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National Public Radio is doing a series they’ve titled “First and Main” visiting swing counties in swing states often near an intersection of First and Main Streets. Earlier this week on Morning Edition they were in Hillsborough County, Florida, an area comprised of rural and suburban communities as well as the city of Tampa. There they visited with Gregory Brown, an out of work glazier (installer of glass, as in windows). Attempting to sell his motorcycle, he’s hoping it will help him make it through the next couple of months as “now he’s living on unemployment checks plus a disability check from the woman who lives with him” which isn’t enough to make ends meet. The intersection aspect of these reports however comes out more fully as the reporter segues from Mr. Brown’s economic predicament to his political perspectives.
“I’ve never been more broke in my life,” Brown says.
In his free time, Brown has been following politics. He’s been listening to Rush Limbaugh and says he intends to register to vote this fall. He blames President Obama for his economic trouble.
What really grabs my attention as I’m listening to Morning Edition is this:
As we talk, Brown brings up the president’s onetime minister, Jeremiah Wright.
“I know what I believe in, and I believe that Jesus Christ spilled his blood for my soul, and Rev. Wright doesn’t believe that,” he says. “He believes that white people are evil, and so does our president and so does his wife.”
When asked specifically if he thinks the president believes white people are evil, Brown says: “Yes. I believe that if you go to a church long enough and you hear that kind of rhetoric, after a while it gets into your soul.”
I agree with Mr. Brown to an extent, for if you listen “long enough and you hear that kind of rhetoric, after a while it gets into your soul.”
Then I heard this gem—which in my opinion really is a well reported segment especially in its use of mainstream evangelical professors’ voices in contrast—on yesterday’s All Things Considered about David Barton titled, “The Most Influential Evangelist You’ve Never Heard Of” all about a culture war crusader whose affecting national education and at least in some evangelical circles, distorted American history.
I was planning on following up my previous post on immigration. That’s still in the works. But before going there, I’ve been wrestling with the role of truth. I’m not talking about truth in politics or the media, as important as that should be, but simply and profoundly about the role of truth in the life of the church. For in both of the above radio pieces, I hear fellow brothers in Christ plainly espousing untrue things and it’s gotten me a little worked up. So, what is the role of truth in the life of the church and faith?
Or am I just overreacting to an example of ignorance? Certainly, ignorance can be found anywhere one wants to look and it has its own dangerous aspects. Part of our fallen nature can be to give in to being lazy, accepting easy answers, repeating half-truths. But I think this isn’t simply about ignorance. This is about falsehood and lies being portrayed as truth.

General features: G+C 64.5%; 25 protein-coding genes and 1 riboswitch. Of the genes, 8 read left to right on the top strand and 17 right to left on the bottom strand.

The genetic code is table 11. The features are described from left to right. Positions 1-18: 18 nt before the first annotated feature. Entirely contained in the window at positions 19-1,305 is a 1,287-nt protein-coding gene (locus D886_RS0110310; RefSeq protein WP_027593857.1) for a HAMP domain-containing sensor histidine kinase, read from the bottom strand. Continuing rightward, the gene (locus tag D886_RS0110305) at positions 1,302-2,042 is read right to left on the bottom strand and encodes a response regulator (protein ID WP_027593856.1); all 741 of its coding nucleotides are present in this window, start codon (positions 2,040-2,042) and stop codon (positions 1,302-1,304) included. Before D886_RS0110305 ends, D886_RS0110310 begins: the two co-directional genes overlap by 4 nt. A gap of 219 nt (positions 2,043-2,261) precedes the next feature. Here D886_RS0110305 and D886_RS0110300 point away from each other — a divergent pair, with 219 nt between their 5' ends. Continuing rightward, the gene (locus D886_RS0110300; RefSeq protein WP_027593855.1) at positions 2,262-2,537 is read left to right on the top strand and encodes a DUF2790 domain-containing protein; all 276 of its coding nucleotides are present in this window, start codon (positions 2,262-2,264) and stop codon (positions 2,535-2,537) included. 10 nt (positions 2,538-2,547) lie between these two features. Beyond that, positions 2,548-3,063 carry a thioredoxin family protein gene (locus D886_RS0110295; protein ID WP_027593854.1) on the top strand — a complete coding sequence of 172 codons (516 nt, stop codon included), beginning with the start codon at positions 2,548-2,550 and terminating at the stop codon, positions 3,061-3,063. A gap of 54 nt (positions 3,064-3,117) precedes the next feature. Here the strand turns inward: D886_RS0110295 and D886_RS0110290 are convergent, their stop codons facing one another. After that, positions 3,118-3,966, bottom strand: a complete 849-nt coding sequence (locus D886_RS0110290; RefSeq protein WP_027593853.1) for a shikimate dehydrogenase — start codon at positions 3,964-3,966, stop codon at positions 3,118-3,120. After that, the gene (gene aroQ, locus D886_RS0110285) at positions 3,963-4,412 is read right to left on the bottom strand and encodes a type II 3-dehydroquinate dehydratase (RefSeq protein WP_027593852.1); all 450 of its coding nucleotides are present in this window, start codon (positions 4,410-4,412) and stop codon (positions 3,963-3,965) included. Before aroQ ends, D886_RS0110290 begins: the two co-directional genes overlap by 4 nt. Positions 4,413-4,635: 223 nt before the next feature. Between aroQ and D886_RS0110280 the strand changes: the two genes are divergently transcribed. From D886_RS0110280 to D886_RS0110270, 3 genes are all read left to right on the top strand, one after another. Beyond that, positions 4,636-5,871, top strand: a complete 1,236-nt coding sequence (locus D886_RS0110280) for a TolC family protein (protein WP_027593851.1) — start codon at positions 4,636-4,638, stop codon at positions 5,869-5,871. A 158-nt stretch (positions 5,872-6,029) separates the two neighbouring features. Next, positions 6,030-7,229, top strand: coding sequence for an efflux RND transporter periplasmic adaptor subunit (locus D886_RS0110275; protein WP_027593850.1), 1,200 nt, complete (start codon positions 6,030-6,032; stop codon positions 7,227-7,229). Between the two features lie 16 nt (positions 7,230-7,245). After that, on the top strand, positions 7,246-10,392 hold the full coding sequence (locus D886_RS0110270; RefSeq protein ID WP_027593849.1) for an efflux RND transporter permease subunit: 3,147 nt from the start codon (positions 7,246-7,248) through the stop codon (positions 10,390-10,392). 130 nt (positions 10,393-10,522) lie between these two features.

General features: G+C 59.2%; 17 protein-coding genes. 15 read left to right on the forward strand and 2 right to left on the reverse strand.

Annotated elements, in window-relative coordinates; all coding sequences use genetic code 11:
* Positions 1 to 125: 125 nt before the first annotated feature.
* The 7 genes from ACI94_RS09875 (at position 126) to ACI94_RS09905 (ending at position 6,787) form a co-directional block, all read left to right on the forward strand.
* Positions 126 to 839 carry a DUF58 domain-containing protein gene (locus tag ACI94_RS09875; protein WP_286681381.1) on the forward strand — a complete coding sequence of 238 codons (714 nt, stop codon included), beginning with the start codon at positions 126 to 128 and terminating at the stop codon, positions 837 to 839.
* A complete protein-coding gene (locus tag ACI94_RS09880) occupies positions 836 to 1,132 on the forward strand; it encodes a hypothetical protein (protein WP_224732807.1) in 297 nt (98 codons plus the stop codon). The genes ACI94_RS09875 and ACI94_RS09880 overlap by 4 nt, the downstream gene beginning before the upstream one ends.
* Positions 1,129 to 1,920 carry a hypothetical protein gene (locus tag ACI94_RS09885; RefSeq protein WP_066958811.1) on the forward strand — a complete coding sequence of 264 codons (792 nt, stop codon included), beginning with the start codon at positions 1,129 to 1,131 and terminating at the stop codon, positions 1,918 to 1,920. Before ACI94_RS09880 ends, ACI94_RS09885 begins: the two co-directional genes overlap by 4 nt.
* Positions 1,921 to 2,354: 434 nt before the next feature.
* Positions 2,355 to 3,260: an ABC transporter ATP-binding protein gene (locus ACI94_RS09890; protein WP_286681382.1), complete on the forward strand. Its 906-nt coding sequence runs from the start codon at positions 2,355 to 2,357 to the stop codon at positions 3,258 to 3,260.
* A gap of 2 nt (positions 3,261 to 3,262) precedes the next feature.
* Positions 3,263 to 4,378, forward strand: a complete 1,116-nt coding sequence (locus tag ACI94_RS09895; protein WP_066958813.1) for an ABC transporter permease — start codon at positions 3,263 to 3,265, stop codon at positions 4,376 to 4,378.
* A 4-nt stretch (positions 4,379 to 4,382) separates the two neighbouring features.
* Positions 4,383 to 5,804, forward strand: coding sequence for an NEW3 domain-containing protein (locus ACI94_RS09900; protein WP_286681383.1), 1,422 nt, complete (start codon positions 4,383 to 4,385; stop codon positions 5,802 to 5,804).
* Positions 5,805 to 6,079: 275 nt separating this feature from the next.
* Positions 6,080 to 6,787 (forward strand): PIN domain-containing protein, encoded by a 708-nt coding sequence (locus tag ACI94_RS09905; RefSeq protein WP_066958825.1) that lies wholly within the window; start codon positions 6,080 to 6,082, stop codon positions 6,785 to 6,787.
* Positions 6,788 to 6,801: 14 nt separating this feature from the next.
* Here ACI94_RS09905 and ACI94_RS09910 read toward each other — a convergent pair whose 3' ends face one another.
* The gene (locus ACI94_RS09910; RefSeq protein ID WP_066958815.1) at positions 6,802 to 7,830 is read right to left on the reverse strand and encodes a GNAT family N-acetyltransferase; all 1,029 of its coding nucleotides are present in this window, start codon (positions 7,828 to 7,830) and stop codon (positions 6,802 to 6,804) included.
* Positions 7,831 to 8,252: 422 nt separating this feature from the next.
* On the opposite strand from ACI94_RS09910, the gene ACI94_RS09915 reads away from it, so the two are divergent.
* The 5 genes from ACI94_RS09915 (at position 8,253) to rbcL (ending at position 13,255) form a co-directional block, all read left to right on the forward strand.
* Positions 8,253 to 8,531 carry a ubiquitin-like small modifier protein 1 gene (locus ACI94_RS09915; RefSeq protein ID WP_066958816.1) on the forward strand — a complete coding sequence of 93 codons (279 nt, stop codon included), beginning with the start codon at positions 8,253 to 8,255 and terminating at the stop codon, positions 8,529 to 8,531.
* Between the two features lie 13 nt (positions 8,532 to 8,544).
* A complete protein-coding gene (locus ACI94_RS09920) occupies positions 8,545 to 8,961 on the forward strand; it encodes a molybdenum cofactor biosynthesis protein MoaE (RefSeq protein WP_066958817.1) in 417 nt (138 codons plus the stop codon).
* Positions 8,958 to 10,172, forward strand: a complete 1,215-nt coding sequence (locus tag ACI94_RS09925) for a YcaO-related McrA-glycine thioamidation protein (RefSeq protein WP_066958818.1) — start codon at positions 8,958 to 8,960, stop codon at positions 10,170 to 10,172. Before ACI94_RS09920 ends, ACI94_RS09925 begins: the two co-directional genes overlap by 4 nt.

So, is this just about ideology? I’m wrestling with that too.
Because to a certain degree, ideology isn’t in and of itself such a bad thing. I hate to use it as an example, but lets consider partisan politics. Partisanship, it seems to me, gets a bad rap sometimes. I think of being partisan as being firmly established in an ideology. When Senator Ted Kennedy passed away a few years ago, it was often mentioned how the Liberal Lion of the Senate was able to work across the aisle with Republicans to get things done in government. Teddy didn’t have to give up his partisan ideology to accomplish such work. He could believe certain things to be true and be rooted in his ideology while open to working together with those of opposing ideologies. The same could be said of various Republican leaders. The point is, ideology isn’t in and of itself bad. Conservatives can latch onto various truths and it becomes their ideologies, the same for liberals, etc. But…
At what point does an ideology become the end in itself? And at what point does that ideology allow falsehoods and untruths to become acceptable “divergence of opinion”?
Because it seems to me perfectly acceptable for Mr. Brown who was interviewed for the first NPR piece above to believe in smaller government (even if ironically he currently depends upon unemployment and disability checks to get by), to celebrate free speech and listen to Rush Limbaugh, and to share his own opinion and opposition to Mr. Obama. What isn’t acceptable is to back that opinion up by believing in a lie about the Obama’s hatred of white people. While I firmly disagree with it, it seems perfectly acceptable for Mr. Barton to promote an ideology of the US being a Christian nation. But it is completely unacceptable for Mr. Barton to use falsehoods to promote that perspective.
And this lack of truth and the acceptance of it, I can’t help but worry, leads to far more serious distorted ideologies and wrongly placed beliefs that can lead to such horrific incidents such as that which took place in Wisconsin earlier this week and other forms of violence and injustice.
After getting riled up this week about these radio segments, I was thankful to attend a program last night at Marble Collegiate Church hosted by its GIFTS ministry welcoming Matthew Vines. Mr. Vines speaks eloquently and assertively to what the bible does and does not say about homosexuality. As an evangelical Christian he holds the truth of the scriptures as a primary concern and exemplifies speaking truth to power. I highly recommend taking the time to view his on line video presentation.
Tom, thanks for this video. It's awfully, awfully good. Well worth the hour.